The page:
Apple Pay Mobile Payments Doing Well, Mixed Reports on the New iPhones

November 8, 2018         By: Steven Anderson

On the surface, one might think that Apple is doing quite well by pretty much every indication. Some reports suggest that Apple has reported record revenues with its latest quarterly updates, and there’s word that Apple Pay is proceeding along apace as well. The future, however, looks a little less bright thanks to one key piece of news, which suggests that a downturn ahead of the holidays might be afoot as well.

We know Apple Pay is doing reasonably well, poised to make inroads into Germany, and this on top of a slew of new locations, banks, credit unions, and countries. Apple’s revenues from services—of which Apple Pay is one—reached $10 billion, a new all-time high. While Apple has played figures about Apple Pay close to the vest in recent years, it’s worth noting that Apple’s “services” run the gamut from Apple Pay to iTunes.

Apple’s even projecting revenues between $89 and $93 billion for next quarter, which only adds to the rosy picture for the company and the mobile payments platform.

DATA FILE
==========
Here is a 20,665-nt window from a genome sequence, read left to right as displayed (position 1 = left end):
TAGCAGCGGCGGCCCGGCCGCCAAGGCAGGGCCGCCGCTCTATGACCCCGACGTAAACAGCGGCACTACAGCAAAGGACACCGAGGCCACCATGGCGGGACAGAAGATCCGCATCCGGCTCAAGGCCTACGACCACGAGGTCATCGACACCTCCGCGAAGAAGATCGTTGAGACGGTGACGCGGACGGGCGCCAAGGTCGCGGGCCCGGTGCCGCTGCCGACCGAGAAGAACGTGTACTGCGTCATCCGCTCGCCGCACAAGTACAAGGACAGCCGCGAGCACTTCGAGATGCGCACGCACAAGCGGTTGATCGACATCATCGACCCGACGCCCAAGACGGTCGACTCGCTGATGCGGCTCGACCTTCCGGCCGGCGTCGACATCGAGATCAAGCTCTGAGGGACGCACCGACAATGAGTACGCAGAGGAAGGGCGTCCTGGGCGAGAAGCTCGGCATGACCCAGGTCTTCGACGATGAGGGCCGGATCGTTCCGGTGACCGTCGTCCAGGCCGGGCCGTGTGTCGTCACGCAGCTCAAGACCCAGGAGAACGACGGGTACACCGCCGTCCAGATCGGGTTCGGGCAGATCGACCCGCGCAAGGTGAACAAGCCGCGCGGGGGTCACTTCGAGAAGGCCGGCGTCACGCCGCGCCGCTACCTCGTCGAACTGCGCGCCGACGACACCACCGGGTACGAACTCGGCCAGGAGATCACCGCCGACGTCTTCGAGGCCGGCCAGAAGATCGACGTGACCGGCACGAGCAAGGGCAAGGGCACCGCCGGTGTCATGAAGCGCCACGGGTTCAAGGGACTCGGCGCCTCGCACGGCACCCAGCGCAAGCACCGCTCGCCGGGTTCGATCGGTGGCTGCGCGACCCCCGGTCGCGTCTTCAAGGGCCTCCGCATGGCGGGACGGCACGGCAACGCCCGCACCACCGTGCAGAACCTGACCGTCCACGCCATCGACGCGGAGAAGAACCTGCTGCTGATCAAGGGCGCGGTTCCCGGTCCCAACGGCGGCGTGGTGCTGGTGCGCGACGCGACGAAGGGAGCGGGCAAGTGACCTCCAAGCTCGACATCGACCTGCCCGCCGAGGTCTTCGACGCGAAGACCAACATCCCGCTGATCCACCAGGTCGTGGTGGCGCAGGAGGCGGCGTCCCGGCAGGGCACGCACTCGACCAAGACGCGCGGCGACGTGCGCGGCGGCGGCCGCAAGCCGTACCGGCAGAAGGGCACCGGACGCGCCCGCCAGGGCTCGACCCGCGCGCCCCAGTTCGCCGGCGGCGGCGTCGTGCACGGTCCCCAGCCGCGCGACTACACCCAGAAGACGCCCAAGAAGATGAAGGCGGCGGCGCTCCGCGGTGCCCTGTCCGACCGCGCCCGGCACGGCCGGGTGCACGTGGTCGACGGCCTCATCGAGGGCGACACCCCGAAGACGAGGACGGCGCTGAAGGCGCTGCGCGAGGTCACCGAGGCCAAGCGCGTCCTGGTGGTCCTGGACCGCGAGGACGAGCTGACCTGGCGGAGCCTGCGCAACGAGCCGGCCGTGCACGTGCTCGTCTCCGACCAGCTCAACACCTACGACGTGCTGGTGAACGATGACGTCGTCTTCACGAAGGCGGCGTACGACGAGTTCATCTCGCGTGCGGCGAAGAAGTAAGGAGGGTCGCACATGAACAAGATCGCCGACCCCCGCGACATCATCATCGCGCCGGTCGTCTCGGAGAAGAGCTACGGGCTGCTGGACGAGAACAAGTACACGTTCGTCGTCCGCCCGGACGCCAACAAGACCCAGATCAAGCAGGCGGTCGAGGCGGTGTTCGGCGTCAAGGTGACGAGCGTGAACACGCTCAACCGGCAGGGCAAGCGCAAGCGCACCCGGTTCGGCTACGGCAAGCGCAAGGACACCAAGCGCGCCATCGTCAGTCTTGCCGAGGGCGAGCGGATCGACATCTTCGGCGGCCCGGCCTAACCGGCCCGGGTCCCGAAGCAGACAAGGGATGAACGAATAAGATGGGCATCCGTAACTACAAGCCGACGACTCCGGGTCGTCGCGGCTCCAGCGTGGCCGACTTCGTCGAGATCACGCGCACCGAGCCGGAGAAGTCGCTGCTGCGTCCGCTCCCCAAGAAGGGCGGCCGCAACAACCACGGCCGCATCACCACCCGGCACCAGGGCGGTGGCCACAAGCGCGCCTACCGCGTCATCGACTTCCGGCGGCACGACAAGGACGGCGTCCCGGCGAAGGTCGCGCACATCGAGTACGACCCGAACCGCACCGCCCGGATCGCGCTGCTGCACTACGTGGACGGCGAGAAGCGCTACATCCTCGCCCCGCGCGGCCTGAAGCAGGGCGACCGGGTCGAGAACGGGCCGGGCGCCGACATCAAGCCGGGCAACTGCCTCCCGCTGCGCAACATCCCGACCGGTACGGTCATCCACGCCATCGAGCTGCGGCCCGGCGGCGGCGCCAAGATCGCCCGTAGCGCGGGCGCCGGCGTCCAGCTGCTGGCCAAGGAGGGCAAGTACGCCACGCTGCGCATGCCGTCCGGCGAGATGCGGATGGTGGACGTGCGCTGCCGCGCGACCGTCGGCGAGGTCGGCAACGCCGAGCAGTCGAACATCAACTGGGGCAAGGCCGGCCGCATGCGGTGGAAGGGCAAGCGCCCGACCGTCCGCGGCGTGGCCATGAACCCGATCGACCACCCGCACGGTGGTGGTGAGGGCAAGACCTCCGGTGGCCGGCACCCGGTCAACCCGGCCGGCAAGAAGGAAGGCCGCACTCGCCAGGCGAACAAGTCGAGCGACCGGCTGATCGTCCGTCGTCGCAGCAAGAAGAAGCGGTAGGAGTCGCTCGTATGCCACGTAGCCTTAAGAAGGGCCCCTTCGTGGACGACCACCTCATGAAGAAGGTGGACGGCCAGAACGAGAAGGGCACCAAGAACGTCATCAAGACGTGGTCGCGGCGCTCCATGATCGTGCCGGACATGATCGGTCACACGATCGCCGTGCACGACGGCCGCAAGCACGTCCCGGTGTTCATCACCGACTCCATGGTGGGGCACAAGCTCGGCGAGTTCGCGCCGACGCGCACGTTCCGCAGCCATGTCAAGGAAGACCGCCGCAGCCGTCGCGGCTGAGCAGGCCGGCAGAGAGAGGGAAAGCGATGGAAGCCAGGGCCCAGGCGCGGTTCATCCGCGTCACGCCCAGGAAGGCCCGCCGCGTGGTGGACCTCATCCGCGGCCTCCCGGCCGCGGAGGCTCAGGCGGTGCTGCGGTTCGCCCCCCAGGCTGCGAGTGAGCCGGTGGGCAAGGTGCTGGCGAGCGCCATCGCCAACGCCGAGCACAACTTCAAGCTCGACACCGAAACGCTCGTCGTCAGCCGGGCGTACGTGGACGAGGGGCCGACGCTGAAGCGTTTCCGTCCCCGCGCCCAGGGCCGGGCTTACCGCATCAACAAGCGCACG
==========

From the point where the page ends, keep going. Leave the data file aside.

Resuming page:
However, there’s another report that suggests the picture may not be as rosy as earlier noted. Word from the Nikkei Asian Review suggests that Apple told Pegatron and Foxconn to shutter plans for more production likes on the iPhone XR. That’s going to reduce Foxconn’s manufacture rates by about 100,000 phones per day.

Additionally, Apple told one of its smaller manufacturers, Wistron, to hold out until the event rush orders occurred. Wistron would not, however, see any iPhone XR orders for the upcoming holiday shopping season. Just to top it off, Apple plans to stop reporting unit sales starting next quarter, a move that has some already questioning just how Apple’s really doing.

Apple has been increasingly plagued by a combination of more expensive devices, longer times to upgrade, and a continuing perception that Apple’s just not that innovative any more. It was bad enough that Apple wouldn’t talk numbers about Apple Pay, but now it won’t talk numbers about devices. These are unpleasant signs, that suggest Apple may be declining in general.

Still, these are just suggestions. Only time will tell what the actual outcome is, but with less concrete evidence to go on than ever, the future doesn’t look bright.